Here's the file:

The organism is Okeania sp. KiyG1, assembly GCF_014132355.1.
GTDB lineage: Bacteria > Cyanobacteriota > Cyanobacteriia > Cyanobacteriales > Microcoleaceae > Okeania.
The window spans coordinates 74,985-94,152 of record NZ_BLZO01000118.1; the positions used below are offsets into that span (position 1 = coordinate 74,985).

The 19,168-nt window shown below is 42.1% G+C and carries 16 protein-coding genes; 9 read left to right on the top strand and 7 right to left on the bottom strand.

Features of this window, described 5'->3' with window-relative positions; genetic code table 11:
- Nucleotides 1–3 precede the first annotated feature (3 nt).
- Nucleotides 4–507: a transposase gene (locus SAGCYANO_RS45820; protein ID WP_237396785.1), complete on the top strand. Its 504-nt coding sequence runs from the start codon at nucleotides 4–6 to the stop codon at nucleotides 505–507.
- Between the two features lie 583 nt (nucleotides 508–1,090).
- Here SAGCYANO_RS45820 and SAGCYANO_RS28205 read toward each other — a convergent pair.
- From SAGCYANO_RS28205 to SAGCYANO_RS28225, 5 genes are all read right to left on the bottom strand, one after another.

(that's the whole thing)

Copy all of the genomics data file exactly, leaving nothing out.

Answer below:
The organism is Okeania sp. KiyG1, assembly GCF_014132355.1.
GTDB lineage: Bacteria > Cyanobacteriota > Cyanobacteriia > Cyanobacteriales > Microcoleaceae > Okeania.
The window spans coordinates 74,985-94,152 of record NZ_BLZO01000118.1; the positions used below are offsets into that span (position 1 = coordinate 74,985).

The 19,168-nt window shown below is 42.1% G+C and carries 16 protein-coding genes; 9 read left to right on the top strand and 7 right to left on the bottom strand.

Features of this window, described 5'->3' with window-relative positions; genetic code table 11:
- Nucleotides 1–3 precede the first annotated feature (3 nt).
- Nucleotides 4–507: a transposase gene (locus SAGCYANO_RS45820; protein ID WP_237396785.1), complete on the top strand. Its 504-nt coding sequence runs from the start codon at nucleotides 4–6 to the stop codon at nucleotides 505–507.
- Between the two features lie 583 nt (nucleotides 508–1,090).
- Here SAGCYANO_RS45820 and SAGCYANO_RS28205 read toward each other — a convergent pair.
- From SAGCYANO_RS28205 to SAGCYANO_RS28225, 5 genes are all read right to left on the bottom strand, one after another.